Rondeau for the Nations
Jewels and Johnny across the nation,
in the sky like a constellation.
The quiet Beatle is in their song;
inspired thusly they can’t go wrong.
Tripping out from station to station,
their sound is rich in good vibration,
resplendent as a meditation.
In your record collection belong
Jewels and Johnny.
Tuning in to a generation,
they seek a shining integration
that will catch you up before too long,
and reel you in with a love that’s strong.
Come join them on this sound migration:
Jewels and Johnny.
Johnny Nation’s lead guitar work for the seminal LA cowpunk band, THE JONESES gave him a solid background in the rootsy style later to be recognized as alt-country. THE JONESES inspired and heavily influenced bands like Poison and Guns & Roses and opened for Johnny Thunders, Lords of the New Church and Spinal Tap, culminating in a major label record deal and the release of their charting album “Keeping Up With The Joneses”. He also toured and recorded with punk princess Lydia Lunch, and has played at every legendary temple of rock from the Troubadour to the Whiskey to the Roxy.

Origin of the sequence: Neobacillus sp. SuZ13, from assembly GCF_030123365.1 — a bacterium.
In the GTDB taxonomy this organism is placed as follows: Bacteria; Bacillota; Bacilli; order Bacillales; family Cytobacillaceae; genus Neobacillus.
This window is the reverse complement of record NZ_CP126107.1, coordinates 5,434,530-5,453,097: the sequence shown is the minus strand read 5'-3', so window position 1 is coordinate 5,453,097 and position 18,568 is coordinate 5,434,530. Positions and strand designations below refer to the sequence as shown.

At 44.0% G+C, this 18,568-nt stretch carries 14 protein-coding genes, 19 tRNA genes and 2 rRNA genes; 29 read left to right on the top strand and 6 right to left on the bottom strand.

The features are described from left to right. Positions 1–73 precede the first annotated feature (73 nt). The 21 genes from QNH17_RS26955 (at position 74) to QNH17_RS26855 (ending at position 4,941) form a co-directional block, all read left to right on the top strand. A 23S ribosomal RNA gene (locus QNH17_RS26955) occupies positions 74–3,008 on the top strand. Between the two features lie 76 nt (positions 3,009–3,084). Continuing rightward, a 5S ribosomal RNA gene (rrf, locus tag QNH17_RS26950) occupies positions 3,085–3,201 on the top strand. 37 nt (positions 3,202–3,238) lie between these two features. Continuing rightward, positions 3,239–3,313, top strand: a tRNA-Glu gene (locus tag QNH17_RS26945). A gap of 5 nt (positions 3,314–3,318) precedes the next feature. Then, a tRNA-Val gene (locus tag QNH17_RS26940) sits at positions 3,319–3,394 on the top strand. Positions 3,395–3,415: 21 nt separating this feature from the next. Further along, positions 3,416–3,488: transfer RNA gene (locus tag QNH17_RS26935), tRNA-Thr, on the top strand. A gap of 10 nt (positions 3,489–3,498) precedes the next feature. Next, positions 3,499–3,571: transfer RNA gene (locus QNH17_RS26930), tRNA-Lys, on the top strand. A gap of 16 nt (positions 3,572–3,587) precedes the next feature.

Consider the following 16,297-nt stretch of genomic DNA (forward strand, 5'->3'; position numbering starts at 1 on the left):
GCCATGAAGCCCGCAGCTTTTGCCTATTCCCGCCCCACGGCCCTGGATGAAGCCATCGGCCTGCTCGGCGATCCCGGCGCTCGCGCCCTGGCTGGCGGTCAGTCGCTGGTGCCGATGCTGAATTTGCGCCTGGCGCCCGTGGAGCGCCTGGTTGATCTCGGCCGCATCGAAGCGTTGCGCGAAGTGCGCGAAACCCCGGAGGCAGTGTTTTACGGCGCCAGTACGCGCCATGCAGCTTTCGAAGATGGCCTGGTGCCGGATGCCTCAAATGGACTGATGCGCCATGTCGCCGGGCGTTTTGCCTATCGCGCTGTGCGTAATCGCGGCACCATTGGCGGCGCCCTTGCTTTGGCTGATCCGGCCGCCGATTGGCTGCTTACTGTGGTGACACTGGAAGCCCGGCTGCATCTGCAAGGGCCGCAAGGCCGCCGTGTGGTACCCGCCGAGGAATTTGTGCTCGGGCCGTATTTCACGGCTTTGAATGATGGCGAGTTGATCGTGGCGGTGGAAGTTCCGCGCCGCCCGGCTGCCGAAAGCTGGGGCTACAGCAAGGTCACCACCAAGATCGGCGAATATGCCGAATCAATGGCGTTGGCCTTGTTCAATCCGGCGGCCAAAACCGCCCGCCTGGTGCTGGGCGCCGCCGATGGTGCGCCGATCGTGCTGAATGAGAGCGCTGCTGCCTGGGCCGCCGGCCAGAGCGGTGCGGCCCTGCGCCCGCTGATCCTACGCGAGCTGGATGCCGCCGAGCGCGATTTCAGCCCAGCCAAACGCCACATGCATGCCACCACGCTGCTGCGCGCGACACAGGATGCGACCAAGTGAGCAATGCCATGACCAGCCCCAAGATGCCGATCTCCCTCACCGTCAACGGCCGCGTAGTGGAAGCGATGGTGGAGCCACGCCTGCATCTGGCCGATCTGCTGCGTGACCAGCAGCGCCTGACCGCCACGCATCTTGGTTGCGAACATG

Jewels has been singing and dancing professionally since childhood. Originally from New York City, Jewels has acted on Broadway and attended The High School of Performing Arts and worked on the original film version of “FAME”. Later she appeared in film and on television (most notably in Sergio Leone’s classic “Once Upon A Time in America”) and studied improvisation at Second City in Chicago.
Rondeau – Originating in France, a mainly octosyllabic poem consisting of between 10 and 15 lines and three stanzas. It has only two rhymes, with the opening words used twice as an unrhyming refrain at the end of the second and third stanzas. The 10-line version rhymes ABBAABc ABBAc (where the lower-case “c” stands for the refrain). The 15-line version often rhymes AABBA AABc AABBAc.
Together with the ballade and the virelai it was considered one of the three formes fixes, and one of the verse forms in France most commonly set to music between the late 13th and the 15th centuries.
Geoffrey Chaucer’s “Now welcome, summer” at the close of The Parlement of Fowls is an example of a 13-line rondeau.